European markets closed lower despite an uptick in inflation figures on Wednesday afternoon.
Stocks rose on Tuesday, the first trading day of 2017, but closed off their session highs as oil prices gave back initial gains.
Investors were cautious about increasing bets on the greenback before getting fresh clues on the U.S. economy.
Oil prices recovered after a sharp decline in the previous session on expectations US crude stockpiles are falling.
Gold touched a near-four week high on Wednesday as the dollar edged back from a 14-year peak.
Japanese shares jumped more than 2 percent on Wednesday as recent surveys suggest global manufacturing sectors might be seeing a strong turnaround.
U.S. stock index futures pointed to a higher open on Wednesday as traders digested a bullish start to the year.
U.S. government debt prices were lower on Tuesday as investors parsed through key data reports on the first trading day of the year.
European markets closed higher on Tuesday following good figures from China and Europe.
Dealers and investors in London returned to push the greenback to within 1 percent of December's long-term highs.
Oil prices fell as the U.S. dollar strengthened, making greenback-denominated commodities like crude more expensive to some buyers.
Gold erased earlier losses to trade sharply higher on Tuesday, shrugging off the dollar's buoyant start to the new year.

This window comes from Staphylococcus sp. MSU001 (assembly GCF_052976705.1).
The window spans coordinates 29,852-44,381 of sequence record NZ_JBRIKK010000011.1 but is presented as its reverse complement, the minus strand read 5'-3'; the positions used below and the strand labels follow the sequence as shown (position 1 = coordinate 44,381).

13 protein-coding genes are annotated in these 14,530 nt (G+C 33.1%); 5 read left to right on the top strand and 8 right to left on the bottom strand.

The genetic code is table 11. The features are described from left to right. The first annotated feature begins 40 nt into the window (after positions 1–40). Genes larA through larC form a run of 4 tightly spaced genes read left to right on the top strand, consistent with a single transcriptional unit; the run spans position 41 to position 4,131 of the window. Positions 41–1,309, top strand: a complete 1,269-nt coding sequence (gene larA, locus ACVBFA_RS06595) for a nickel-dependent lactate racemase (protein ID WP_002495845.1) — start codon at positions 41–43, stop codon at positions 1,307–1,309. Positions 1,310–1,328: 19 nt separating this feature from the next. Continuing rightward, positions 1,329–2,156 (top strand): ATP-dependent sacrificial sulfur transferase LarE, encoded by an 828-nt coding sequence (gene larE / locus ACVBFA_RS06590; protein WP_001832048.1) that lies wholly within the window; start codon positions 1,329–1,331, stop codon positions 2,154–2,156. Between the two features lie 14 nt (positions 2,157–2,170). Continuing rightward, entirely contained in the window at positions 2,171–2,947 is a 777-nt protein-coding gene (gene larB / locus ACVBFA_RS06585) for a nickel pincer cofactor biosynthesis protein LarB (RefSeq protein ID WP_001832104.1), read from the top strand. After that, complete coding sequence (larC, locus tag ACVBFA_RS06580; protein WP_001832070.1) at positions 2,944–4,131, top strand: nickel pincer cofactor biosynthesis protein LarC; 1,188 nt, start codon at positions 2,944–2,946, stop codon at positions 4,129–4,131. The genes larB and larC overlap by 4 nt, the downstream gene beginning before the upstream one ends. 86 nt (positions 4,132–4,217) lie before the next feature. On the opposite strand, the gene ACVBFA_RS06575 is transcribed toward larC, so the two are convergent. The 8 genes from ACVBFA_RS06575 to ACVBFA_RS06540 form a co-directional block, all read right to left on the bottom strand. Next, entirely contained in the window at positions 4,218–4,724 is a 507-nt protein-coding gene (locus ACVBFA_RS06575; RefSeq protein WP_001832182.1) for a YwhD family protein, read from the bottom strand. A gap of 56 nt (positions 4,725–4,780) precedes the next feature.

U.S. stock index futures pointed to a higher open on Tuesday as traders eyed key data releases on the first trading day of 2017.
Asian markets gained on Tuesday, after China's Caixin PMI for December came in stronger than expected.
European markets started the new year on a negative footing but have reversed losses during mid-morning trading.
U.S. stocks ended the year with three straight days of losses for the first time since Nov. 4.
U.S. government debt prices were lower on Friday, as investors geared up a new trading year, set to get into full swing next week.
The dollar recovered from a two-week low against a basket of six major currencies.
This comes on the back of an agreement struck between OPEC and non-OPEC countries to cut crude production output.
Gold was set to close 2016 up more than 9 percent for its first annual gain in four years, edging higher on the back of a weaker dollar.